By Joel Hall
State Rep. Georganna Sinkfield (D-Atlanta), the longest-serving woman in the history of the Georgia General Assembly, will go on to challenge incumbent Secretary of State, Republican Brian Kemp in November. On Tuesday night, Sinkfield won an impressive victory over long-time General Assembly member, State Sen. Gail Buckner (D-Jonesboro), during a runoff to determine the Democratic nomination.
In another race, Republicans overwhelmingly chose political newcomer Mike Crane to lead the charge against U.S. Rep. David Scott (D-Ga.), the long-serving incumbent congressman in the 13th Congressional District. On Tuesday night Crane, beat Clayton State University Health Services Medical Director Deborah Honeycutt by a 67.5-to-32.5-percent margin state-wide, and by a 66-to-34-percent margin in Clayton County.
Sinkfield, who was sworn into the Georgia House in 1983, won with 62 percent of the vote state-wide, compared to 38 percent for Buckner. In Clayton, where both Sinkfield and Buckner serve as members of the county's legislative delegation, Sinkfield had about 55.5 percent, while Buckner had 44.5 percent of the vote.
Sinkfield could not be reached for comment following the election results on Tuesday night.
Buckner blamed Tuesday's election numbers on low voter turnout and a lack of voter education efforts by the current Secretary of State's office. In Clayton, voter turnout was a dismal 6.23 percent, with only 9,166 votes cast out of 147,075 registered voters.
"If there had been a greater turnout, I believe my vote total would have certainly improved," Buckner said. "It's unfortunate that the interim Secretary of State did not get involved with educating our citizens about this runoff. It's absolutely the job of the Secretary of State to educate voters.
"I'm disappointed that we had such a low voter turnout, but I am very proud that we ran a clean campaign, [and] our supporters stayed above the fray. Sometimes, you win, and sometimes, you lose, and tomorrow the sun will come up and we will get focused on something different."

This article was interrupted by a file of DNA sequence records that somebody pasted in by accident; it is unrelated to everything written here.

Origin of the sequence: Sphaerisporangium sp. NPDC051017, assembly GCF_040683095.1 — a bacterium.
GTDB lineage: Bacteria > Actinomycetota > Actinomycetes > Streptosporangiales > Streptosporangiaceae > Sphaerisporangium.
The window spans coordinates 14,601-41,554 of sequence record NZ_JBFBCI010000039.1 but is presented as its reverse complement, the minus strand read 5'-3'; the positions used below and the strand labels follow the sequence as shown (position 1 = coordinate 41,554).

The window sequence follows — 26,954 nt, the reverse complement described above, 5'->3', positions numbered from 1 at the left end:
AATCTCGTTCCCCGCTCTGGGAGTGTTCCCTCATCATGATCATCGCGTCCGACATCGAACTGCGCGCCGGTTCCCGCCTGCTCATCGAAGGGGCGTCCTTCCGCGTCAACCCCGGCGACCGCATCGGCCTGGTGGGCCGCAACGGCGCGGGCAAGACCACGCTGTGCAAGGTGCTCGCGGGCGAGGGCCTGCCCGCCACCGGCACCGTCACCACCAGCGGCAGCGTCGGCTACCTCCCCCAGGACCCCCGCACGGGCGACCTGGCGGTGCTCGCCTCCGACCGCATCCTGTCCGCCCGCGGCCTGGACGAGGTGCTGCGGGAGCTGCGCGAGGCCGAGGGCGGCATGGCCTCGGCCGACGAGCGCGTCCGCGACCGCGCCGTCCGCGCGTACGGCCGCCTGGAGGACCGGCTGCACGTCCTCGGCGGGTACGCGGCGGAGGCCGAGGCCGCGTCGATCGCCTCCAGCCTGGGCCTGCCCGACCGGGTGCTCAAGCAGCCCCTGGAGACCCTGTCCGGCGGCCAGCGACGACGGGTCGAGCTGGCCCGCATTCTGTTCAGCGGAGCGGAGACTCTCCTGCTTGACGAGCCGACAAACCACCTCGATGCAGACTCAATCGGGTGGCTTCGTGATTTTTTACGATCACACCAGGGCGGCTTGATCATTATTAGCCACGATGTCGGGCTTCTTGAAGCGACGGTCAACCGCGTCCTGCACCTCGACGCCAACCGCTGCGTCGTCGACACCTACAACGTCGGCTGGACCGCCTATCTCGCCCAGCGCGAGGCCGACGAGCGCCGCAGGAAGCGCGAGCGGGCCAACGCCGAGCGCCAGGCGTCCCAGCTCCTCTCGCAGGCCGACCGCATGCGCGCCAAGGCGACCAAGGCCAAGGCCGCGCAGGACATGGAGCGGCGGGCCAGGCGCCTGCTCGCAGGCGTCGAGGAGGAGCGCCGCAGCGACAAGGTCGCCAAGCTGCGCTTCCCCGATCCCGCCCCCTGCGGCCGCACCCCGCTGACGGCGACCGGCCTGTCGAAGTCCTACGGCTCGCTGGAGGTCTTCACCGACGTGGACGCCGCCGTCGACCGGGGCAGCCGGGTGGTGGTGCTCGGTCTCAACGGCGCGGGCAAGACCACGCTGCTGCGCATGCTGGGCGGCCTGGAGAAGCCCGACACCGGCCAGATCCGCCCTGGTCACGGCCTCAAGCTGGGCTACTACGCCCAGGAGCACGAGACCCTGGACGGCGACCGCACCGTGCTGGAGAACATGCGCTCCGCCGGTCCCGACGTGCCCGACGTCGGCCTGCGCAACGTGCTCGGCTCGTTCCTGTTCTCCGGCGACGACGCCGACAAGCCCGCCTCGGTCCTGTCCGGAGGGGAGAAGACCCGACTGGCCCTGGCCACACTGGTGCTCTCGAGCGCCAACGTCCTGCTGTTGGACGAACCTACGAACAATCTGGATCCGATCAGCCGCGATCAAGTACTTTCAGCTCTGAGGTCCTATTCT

Buckner, who has served 16 years in the House and is completing her first, two-year term in the State Senate, said her own political plans were uncertain at this point, but said that she will be helping Carol Porter in her race for Lieutenant Governor.
"I told her that if I became available after tonight, she could count on me for some good volunteer work," Buckner said.
In the race for representative in the 13th Congressional District, Crane scored an impressive victory over Honeycutt, who has challenged Scott in two previous elections. Crane, a Newnan resident, general contractor, and owner of Harvest Construction, Inc., could not be reached for comment Tuesday night.
Honeycutt, who campaigned on the platform of neutralizing President Obama's health-care bill, said she will continue to work toward that goal, as well as other issues. "I will continue to move forward and support the causes for which I continue to stand," she said. "Working on the health-care bill that we are now under, keeping it from being fully implemented, the Fair Tax, right-to-life issues ... there is lots of work to do."
Locally, the second time was the charm for House District 75 hopeful, Yasmin Neal, of Jonesboro. In her second bid for the seat, Neal, a detective with the Clayton County Police Department, was successful in defeating U.S. Army veteran and real estate property manager, Henry Shawn James.
Neal took 54 percent of the vote on Tuesday in her district, while James took away 46 percent of the vote. As a Democrat, with no Republican challengers, Neal will take her place as a member of the Georgia General Assembly in the new year.
"This will be my second go at it, and I did it, but at the same time, there was a lot of help from friends and family," Neal said. "The first time ... my budget was kind of limited, so that limited my ability to get out the word about myself. A lot of people came together to make this happen."
At 25 years old, Neal will become the youngest member of the Clayton County Legislative Delegation. She said that upon entering office, she would look for funding sources for the C-TRAN bus service, which was eliminated in March, and would work to protect Clayton County Public Schools from future budget cuts and furloughs.
"I want the citizens to know that I want to do good work," Neal said. "I want to make the citizens proud, especially since they elected me to this position."
James, who ran for the seat in 2009, said he respected the public's decision. "All I can say is that the people have made their choices, so I have to respect that and keep being involved and move forward," he said. "I've been participating in school board meetings, Board of Commissioners meetings, all the law enforcement meetings, and the HOA (homeowners association) meetings ... I just have to continue to get out there and do more."
Neal received a total of 358 votes on Tuesday, compared to 305 votes for James.